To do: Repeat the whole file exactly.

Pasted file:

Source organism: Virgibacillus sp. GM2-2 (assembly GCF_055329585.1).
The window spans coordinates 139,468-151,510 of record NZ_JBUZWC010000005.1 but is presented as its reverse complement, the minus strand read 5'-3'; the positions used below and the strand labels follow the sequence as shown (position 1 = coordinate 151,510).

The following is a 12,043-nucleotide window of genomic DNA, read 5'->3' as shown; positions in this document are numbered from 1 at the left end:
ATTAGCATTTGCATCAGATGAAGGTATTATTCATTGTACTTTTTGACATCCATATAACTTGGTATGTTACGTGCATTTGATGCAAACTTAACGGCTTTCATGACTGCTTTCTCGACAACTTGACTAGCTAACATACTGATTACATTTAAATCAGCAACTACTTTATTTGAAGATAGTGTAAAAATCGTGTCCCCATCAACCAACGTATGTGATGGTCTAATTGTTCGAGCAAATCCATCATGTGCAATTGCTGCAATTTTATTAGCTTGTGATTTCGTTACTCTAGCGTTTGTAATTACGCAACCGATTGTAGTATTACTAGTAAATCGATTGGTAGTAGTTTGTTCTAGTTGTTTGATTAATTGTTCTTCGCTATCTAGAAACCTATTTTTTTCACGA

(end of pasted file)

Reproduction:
Source organism: Virgibacillus sp. GM2-2 (assembly GCF_055329585.1).
The window spans coordinates 139,468-151,510 of record NZ_JBUZWC010000005.1 but is presented as its reverse complement, the minus strand read 5'-3'; the positions used below and the strand labels follow the sequence as shown (position 1 = coordinate 151,510).

The following is a 12,043-nucleotide window of genomic DNA, read 5'->3' as shown; positions in this document are numbered from 1 at the left end:
ATTAGCATTTGCATCAGATGAAGGTATTATTCATTGTACTTTTTGACATCCATATAACTTGGTATGTTACGTGCATTTGATGCAAACTTAACGGCTTTCATGACTGCTTTCTCGACAACTTGACTAGCTAACATACTGATTACATTTAAATCAGCAACTACTTTATTTGAAGATAGTGTAAAAATCGTGTCCCCATCAACCAACGTATGTGATGGTCTAATTGTTCGAGCAAATCCATCATGTGCAATTGCTGCAATTTTATTAGCTTGTGATTTCGTTACTCTAGCGTTTGTAATTACGCAACCGATTGTAGTATTACTAGTAAATCGATTGGTAGTAGTTTGTTCTAGTTGTTTGATTAATTGTTCTTCGCTATCTAGAAACCTATTTTTTTCACGA